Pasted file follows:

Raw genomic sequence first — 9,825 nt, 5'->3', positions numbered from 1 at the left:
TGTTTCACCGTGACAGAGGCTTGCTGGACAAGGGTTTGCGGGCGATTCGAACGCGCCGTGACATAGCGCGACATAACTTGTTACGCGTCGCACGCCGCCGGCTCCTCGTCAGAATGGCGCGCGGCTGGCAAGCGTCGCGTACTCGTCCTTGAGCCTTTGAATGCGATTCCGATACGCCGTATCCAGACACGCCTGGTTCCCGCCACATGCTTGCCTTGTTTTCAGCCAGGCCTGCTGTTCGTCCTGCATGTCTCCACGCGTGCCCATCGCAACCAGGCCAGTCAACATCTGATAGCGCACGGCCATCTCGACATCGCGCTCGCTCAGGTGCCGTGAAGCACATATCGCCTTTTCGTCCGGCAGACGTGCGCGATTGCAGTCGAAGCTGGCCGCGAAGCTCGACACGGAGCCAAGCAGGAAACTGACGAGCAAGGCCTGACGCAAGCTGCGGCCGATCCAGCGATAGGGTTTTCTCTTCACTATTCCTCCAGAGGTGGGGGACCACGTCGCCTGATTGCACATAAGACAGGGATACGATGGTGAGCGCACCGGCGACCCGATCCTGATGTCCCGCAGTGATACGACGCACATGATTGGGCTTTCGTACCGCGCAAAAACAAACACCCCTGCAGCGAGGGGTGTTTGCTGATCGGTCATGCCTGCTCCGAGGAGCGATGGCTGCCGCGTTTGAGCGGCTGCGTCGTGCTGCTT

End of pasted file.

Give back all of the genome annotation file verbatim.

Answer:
Raw genomic sequence first — 9,825 nt, 5'->3', positions numbered from 1 at the left:
TGTTTCACCGTGACAGAGGCTTGCTGGACAAGGGTTTGCGGGCGATTCGAACGCGCCGTGACATAGCGCGACATAACTTGTTACGCGTCGCACGCCGCCGGCTCCTCGTCAGAATGGCGCGCGGCTGGCAAGCGTCGCGTACTCGTCCTTGAGCCTTTGAATGCGATTCCGATACGCCGTATCCAGACACGCCTGGTTCCCGCCACATGCTTGCCTTGTTTTCAGCCAGGCCTGCTGTTCGTCCTGCATGTCTCCACGCGTGCCCATCGCAACCAGGCCAGTCAACATCTGATAGCGCACGGCCATCTCGACATCGCGCTCGCTCAGGTGCCGTGAAGCACATATCGCCTTTTCGTCCGGCAGACGTGCGCGATTGCAGTCGAAGCTGGCCGCGAAGCTCGACACGGAGCCAAGCAGGAAACTGACGAGCAAGGCCTGACGCAAGCTGCGGCCGATCCAGCGATAGGGTTTTCTCTTCACTATTCCTCCAGAGGTGGGGGACCACGTCGCCTGATTGCACATAAGACAGGGATACGATGGTGAGCGCACCGGCGACCCGATCCTGATGTCCCGCAGTGATACGACGCACATGATTGGGCTTTCGTACCGCGCAAAAACAAACACCCCTGCAGCGAGGGGTGTTTGCTGATCGGTCATGCCTGCTCCGAGGAGCGATGGCTGCCGCGTTTGAGCGGCTGCGTCGTGCTGCTT